4 success factors for building capability in human-centred design

by Matt Currie / 11 February 2015 / No Comments

Many organisations we come into contact with are interested in developing their in-house capability in design thinking or human-centred design. Sometimes this is the sole focus of their engagement with us. Other times it’s a secondary objective attached to a specific product/service innovation project.

Here are some of the key considerations and success factors that I believe an organisation ought to focus on when they have a goal to build internal capability in human-centred design.

1. Define the capability vision
Organisations need to have a clear view on what capability they want to develop and what this will look like within the organisation when fully developed. Fuzzy goals like “we want to be better at understanding customer needs” aren’t particularly helpful for organising activities and resources. A better vision might be “we want every change initiative we undertake to follow a human-centred design process and this means…”.

Being clear on the capability vision from the start ensures that all the steps that are taken to build that capability can be anchored to the same thing.

2. If capability is a goal, then treat it like one
If you’ve defined a clear capability vision and decided you’re serious about seeing that vision realised, then you need to be doing three things:

  • consciously and consistently evaluating progress against that goal
  • providing the necessary resources (human, time, environmental, money) for it to be achieved
  • generally reminding the organisation at every turn that this is the path you’re on.

    True capability generally doesn’t develop without a structured, concerted effort.

    3. Executive advocacy and ownership
    Capability development efforts require not only hands-on exposure to new ways of thinking and doing at a staff level, but also the unwavering and explicit commitment of senior management. Even if it’s just a single executive carrying the torch, human-centred design needs a strong voice in the boardroom if it’s to flourish in an organisation.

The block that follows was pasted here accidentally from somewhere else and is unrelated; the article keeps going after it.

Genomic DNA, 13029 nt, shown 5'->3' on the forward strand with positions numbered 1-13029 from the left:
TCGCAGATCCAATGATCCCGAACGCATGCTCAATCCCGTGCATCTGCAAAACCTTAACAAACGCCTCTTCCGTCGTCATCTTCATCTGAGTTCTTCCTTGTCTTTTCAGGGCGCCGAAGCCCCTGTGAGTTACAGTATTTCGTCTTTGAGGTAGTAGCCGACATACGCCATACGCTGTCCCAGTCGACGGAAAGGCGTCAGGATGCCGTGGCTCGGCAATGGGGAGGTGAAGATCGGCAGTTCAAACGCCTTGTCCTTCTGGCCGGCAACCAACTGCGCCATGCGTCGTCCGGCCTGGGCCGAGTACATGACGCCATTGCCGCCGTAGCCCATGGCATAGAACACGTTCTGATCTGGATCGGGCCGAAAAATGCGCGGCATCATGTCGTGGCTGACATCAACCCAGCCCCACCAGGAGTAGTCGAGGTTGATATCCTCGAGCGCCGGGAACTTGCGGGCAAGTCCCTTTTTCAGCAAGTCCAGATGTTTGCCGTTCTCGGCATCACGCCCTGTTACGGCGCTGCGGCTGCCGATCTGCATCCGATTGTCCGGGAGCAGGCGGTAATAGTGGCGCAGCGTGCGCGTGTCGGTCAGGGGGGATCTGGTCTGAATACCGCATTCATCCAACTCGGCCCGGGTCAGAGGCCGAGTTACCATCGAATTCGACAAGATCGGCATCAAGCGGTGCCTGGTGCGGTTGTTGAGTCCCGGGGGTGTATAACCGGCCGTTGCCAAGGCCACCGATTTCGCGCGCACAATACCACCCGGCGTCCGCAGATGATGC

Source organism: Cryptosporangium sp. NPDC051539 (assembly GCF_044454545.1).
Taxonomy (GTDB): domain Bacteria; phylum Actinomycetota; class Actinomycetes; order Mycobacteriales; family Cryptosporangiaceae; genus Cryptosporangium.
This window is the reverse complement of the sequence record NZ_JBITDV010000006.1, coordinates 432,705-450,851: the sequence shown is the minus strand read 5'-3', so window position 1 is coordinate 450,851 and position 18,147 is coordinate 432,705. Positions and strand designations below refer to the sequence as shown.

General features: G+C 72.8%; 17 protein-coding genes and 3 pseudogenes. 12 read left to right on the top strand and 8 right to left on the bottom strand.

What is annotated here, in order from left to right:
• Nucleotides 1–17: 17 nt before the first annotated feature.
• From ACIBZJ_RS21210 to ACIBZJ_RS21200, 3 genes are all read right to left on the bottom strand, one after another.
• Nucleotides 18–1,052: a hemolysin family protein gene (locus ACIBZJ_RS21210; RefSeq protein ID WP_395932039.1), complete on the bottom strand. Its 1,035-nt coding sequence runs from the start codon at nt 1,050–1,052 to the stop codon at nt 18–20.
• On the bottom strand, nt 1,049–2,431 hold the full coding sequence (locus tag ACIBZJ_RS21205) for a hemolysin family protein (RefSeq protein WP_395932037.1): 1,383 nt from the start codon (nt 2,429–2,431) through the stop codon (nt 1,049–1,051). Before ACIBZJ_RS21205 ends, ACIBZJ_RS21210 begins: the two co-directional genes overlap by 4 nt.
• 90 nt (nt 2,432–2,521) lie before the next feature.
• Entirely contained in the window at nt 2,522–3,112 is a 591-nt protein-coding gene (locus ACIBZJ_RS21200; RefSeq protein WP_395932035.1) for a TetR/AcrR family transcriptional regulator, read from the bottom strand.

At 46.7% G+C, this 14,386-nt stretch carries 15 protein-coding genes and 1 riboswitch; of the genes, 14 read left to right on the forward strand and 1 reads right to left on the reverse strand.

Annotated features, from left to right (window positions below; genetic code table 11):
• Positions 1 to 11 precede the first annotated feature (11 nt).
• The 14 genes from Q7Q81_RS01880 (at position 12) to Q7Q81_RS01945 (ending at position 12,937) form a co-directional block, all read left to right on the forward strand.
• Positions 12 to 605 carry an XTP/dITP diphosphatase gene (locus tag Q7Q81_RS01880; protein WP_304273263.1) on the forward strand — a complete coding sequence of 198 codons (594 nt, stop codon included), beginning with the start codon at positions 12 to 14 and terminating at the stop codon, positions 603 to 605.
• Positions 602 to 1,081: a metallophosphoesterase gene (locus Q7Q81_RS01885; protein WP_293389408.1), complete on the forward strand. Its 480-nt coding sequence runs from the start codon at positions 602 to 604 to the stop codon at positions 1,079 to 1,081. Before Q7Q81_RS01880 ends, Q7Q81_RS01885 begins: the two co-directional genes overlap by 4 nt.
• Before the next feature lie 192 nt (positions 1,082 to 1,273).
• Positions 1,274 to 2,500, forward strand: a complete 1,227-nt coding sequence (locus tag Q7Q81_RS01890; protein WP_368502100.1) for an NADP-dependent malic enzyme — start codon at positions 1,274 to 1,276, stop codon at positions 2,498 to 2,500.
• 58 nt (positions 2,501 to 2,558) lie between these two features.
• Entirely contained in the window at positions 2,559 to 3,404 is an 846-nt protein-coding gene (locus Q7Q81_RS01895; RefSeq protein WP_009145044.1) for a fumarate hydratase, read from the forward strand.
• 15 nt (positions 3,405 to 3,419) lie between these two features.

Senior management folk are the ones who need to set and support the capability vision.

    4. Select the right people
    Building internal capability in human-centred design requires that the people who do the nuts and bolts of innovation learn and embed new ways of thinking and doing. Selecting the right people to lead the charge here is absolutely critical. Nothing will foil your capability development efforts quicker than asking people without a natural affinity for the philosophy and behaviours of human-centred design to try and apply it.

    There is of course the argument that everyone has the basic capacity to do human-centred design, and at a fundamental level, I agree. However experience tells me that in any organisation there are people who are more naturally suited to human-centred design. These people really ought to be the people you start with, because the transition will be that much easier for them and therefore smoother for the organisation.

    There are heaps of people out there who’ve been involved in human-centred design capability development initiatives, and this discussion is really only scratching the surface of a pretty complex topic.

    What are your experiences and your take on what is critical for success with human-centred design capability development?

  • About the author:

    Matt is the Director and Principal at Divergent. Matt is a divergent thinker who loves ideating but knows when to converge too; he has experience with a range of tools and techniques to guide the innovation process to successful business outcomes.

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